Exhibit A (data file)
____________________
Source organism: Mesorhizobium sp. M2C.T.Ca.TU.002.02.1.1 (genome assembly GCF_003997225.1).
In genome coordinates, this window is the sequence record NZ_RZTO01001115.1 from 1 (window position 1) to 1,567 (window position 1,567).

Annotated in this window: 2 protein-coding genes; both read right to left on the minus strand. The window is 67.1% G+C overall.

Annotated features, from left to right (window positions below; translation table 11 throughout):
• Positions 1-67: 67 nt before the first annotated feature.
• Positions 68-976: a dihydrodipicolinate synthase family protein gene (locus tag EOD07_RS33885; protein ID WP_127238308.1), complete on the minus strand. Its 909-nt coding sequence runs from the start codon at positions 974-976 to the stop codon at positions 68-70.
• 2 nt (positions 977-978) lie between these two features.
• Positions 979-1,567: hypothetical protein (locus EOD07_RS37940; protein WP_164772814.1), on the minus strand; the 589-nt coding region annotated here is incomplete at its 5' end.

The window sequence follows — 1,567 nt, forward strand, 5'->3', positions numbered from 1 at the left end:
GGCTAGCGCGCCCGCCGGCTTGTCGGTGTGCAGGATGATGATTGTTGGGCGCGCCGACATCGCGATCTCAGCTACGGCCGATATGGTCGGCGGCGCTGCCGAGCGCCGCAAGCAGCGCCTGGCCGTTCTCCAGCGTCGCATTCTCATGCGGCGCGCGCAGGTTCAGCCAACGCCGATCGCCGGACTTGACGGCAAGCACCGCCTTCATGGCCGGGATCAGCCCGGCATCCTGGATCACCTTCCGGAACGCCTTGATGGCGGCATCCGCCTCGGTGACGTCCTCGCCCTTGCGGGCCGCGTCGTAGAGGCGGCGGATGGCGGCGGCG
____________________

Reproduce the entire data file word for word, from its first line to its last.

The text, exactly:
Source organism: Mesorhizobium sp. M2C.T.Ca.TU.002.02.1.1 (genome assembly GCF_003997225.1).
In genome coordinates, this window is the sequence record NZ_RZTO01001115.1 from 1 (window position 1) to 1,567 (window position 1,567).

Annotated in this window: 2 protein-coding genes; both read right to left on the minus strand. The window is 67.1% G+C overall.

Annotated features, from left to right (window positions below; translation table 11 throughout):
• Positions 1-67: 67 nt before the first annotated feature.
• Positions 68-976: a dihydrodipicolinate synthase family protein gene (locus tag EOD07_RS33885; protein ID WP_127238308.1), complete on the minus strand. Its 909-nt coding sequence runs from the start codon at positions 974-976 to the stop codon at positions 68-70.
• 2 nt (positions 977-978) lie between these two features.
• Positions 979-1,567: hypothetical protein (locus EOD07_RS37940; protein WP_164772814.1), on the minus strand; the 589-nt coding region annotated here is incomplete at its 5' end.

The window sequence follows — 1,567 nt, forward strand, 5'->3', positions numbered from 1 at the left end:
GGCTAGCGCGCCCGCCGGCTTGTCGGTGTGCAGGATGATGATTGTTGGGCGCGCCGACATCGCGATCTCAGCTACGGCCGATATGGTCGGCGGCGCTGCCGAGCGCCGCAAGCAGCGCCTGGCCGTTCTCCAGCGTCGCATTCTCATGCGGCGCGCGCAGGTTCAGCCAACGCCGATCGCCGGACTTGACGGCAAGCACCGCCTTCATGGCCGGGATCAGCCCGGCATCCTGGATCACCTTCCGGAACGCCTTGATGGCGGCATCCGCCTCGGTGACGTCCTCGCCCTTGCGGGCCGCGTCGTAGAGGCGGCGGATGGCGGCGGCG